Peruvian ladies wearing hats and dressed in colorful traditional dress holding purple and yellow yarn.
Purple yarn and a traditionally dressed Peruvian woman in a courtyard in a village.

After six full days of exploration, we reached the grand finale: Machu Picchu. I have to admit our group was in culture shock as we drove through bustling Ollantaytambo, from where you take the train to Aguas Calientes town at the base of Machu Picchu. We instantly felt the rush and were sad to leave behind our remote lands where we were the only foreign things in sight. But upon reaching the Sanctuary (by a steep switch-backing bus ride), the place validates the bustle. Machu Picchu truly is a sight to behold.

View looking down of Machu Picchu with large mountains surrounding the ruin.
Group of travelers and guide sitting and snacking with Machu Picchu in the background.

Our group opted for an afternoon arrival to Machu Picchu on day 6 in addition to our planned next-day visit. Though it was an added cost, this afternoon tour was key to a more leisurely guided experience with less crowds. (Note that this extra Machu Picchu visit is also time and conditions dependent, so not always available to add on.) Beyond the stunning overlook views of the site, it was especially interesting to wander among the different ceremonial and sacred sites of stacked and carved boulders. We even saw a chinchilla cross right through the center of the Temple of the Sun! Photo evidence below. The next morning I returned with a few hearty trekkers from my group to summit the towering Huayna Picchu—a steep hike that requires using all-fours at times, but well worth it for the adventure and views!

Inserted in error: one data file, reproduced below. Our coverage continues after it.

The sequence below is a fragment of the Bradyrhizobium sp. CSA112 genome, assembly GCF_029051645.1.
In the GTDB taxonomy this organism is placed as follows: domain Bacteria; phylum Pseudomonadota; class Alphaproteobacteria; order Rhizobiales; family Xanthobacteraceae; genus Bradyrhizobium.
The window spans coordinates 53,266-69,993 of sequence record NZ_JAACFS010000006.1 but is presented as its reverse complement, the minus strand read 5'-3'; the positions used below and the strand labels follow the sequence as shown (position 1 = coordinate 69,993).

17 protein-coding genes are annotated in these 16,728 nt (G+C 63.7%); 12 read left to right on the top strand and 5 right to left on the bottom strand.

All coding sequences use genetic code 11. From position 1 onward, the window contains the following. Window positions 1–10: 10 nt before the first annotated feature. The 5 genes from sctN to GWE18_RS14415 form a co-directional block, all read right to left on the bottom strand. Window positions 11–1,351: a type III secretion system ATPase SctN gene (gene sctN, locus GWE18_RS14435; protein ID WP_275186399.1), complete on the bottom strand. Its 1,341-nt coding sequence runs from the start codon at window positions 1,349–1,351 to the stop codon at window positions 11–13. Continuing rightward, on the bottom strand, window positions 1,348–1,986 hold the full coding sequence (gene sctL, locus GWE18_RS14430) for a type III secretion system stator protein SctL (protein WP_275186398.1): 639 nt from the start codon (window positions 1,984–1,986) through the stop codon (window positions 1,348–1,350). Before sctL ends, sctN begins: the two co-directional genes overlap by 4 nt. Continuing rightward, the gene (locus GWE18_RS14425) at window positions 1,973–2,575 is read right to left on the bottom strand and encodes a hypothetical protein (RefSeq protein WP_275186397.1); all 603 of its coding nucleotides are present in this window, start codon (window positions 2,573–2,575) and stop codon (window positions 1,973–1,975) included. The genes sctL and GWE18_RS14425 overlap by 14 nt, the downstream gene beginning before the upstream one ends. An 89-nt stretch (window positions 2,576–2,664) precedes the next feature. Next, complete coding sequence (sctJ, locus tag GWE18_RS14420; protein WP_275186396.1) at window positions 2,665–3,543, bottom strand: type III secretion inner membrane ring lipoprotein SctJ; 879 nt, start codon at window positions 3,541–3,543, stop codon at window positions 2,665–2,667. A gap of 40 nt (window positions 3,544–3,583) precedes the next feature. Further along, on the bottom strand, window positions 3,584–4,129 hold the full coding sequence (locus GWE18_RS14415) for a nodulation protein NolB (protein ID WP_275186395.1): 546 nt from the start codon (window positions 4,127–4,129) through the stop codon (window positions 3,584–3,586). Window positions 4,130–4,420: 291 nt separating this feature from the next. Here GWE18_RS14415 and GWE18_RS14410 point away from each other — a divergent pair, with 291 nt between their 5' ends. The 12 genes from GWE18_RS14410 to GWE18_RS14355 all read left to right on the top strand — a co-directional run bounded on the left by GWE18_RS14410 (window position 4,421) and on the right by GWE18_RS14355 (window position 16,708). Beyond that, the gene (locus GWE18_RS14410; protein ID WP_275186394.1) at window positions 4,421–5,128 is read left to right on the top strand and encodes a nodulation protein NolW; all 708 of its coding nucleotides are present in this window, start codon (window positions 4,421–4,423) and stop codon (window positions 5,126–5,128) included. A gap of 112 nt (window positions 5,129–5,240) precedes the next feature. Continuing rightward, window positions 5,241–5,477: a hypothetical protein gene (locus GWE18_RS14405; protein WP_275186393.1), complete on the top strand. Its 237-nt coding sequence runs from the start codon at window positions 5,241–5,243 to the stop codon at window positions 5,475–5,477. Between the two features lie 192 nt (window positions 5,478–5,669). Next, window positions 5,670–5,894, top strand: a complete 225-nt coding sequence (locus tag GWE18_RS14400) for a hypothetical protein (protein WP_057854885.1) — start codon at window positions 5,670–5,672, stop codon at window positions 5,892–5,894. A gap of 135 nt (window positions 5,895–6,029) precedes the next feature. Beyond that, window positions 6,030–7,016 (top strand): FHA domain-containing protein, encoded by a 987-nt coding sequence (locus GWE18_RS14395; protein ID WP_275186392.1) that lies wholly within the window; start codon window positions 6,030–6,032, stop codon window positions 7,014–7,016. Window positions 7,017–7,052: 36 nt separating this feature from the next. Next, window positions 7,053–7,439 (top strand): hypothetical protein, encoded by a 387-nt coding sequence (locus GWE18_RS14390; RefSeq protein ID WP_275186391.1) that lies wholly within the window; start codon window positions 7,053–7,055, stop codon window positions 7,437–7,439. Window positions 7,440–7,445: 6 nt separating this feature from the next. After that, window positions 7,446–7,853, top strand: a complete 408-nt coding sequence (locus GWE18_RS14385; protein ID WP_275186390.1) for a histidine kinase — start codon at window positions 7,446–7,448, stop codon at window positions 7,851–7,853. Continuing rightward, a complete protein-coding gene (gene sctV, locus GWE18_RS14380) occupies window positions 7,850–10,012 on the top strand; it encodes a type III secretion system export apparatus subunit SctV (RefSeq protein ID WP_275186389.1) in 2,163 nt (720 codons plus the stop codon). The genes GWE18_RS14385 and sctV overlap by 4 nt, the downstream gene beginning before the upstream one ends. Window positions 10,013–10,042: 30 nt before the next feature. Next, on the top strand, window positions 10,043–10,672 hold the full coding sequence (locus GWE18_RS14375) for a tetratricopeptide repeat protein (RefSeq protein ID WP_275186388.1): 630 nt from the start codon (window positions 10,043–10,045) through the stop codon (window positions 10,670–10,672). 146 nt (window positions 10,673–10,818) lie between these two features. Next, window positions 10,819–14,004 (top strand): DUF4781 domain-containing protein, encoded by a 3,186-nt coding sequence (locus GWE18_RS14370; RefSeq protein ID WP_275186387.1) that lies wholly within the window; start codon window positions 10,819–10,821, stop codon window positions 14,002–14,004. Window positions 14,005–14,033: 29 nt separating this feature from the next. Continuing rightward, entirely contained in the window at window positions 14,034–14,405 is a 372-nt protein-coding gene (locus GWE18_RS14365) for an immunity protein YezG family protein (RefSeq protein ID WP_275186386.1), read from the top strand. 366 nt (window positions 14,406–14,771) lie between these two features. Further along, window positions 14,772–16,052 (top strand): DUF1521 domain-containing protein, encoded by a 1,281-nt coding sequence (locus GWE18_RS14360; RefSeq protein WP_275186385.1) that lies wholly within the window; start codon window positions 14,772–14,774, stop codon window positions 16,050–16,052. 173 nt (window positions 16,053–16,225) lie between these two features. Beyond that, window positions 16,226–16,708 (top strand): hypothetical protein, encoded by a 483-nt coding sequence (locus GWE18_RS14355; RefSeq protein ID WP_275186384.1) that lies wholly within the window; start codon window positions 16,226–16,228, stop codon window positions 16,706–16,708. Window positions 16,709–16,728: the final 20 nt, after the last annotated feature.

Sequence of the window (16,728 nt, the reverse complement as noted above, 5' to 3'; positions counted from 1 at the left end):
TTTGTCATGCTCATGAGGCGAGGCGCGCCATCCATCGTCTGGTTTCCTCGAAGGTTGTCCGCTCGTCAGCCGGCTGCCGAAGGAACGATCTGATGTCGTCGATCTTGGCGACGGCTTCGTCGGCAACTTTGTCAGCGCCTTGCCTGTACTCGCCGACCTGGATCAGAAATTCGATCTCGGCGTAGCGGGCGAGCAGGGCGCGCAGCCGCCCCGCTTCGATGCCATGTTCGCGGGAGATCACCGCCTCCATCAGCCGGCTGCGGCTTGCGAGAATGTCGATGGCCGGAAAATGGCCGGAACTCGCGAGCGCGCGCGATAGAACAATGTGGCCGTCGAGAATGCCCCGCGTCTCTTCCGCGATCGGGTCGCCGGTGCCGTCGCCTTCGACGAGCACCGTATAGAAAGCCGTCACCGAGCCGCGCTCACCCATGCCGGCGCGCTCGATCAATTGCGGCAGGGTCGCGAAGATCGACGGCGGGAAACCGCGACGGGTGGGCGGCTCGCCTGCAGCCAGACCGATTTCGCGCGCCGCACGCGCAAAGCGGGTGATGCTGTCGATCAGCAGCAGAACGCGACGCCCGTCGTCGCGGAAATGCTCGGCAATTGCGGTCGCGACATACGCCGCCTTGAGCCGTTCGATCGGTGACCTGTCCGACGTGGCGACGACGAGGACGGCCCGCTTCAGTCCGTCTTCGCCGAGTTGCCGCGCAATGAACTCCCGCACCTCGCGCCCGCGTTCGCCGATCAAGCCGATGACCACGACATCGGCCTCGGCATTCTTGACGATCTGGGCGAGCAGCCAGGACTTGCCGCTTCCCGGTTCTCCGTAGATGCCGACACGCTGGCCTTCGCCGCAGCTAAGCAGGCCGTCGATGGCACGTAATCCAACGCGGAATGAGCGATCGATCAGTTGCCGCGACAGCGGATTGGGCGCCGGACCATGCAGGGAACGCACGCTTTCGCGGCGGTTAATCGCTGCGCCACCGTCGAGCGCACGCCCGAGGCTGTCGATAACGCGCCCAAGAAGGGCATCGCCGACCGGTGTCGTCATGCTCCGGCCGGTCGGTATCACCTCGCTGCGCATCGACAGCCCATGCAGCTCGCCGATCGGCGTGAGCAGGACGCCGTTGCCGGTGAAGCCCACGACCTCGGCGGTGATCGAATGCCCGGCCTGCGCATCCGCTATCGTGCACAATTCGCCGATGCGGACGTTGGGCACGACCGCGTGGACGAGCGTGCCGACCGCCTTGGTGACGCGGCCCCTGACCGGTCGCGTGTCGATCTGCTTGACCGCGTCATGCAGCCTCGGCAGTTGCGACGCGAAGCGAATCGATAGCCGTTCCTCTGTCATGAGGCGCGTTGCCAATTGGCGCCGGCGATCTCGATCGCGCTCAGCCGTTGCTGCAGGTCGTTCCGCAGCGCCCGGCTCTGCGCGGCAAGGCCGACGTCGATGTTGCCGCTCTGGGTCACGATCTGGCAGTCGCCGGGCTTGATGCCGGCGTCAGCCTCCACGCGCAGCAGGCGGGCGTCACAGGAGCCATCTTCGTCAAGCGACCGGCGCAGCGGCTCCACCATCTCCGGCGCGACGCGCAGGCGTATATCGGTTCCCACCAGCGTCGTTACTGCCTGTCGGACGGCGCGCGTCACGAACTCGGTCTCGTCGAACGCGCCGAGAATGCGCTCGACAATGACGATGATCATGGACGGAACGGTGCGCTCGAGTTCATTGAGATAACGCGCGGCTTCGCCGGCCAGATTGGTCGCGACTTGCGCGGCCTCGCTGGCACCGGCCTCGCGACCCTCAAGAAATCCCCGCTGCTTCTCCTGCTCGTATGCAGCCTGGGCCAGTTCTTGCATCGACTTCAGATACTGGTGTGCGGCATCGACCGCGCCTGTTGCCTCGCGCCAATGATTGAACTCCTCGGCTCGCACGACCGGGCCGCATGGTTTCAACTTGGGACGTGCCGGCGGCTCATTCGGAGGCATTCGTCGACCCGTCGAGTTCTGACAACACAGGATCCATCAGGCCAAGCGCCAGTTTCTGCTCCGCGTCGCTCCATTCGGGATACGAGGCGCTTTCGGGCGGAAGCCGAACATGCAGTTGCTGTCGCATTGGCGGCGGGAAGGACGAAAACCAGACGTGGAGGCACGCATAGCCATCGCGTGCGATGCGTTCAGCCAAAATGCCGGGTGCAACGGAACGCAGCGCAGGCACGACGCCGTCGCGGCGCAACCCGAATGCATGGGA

Stone building in the Machu Picchu ruin with terraced grassy areas and forest.

I met so many amazing souls along the trail, learned so much from my guides and made great friends of all ages in my group. Ranging from age 27 to 70-something, our group comprised architects, advisors, entrepreneurs and a pilates instructor from New York City who kept our photo game strong. Being a single traveler, I really enjoyed this trip as each day’s a la carte options had me spending quality time with different people. I’ll let my photos speak for the rest if you want a fuller picture of my journey: see my Lares Adventure Facebook album.

This Sacred Valley & Adventure to Machu Picchu review was written by an AdventureSmith Explorations crew member. Read all Trips Reviews for more trip reports, or contact one of our Adventure Specialists to learn more about these small ship cruises and wilderness adventures: 1-800-728-2875.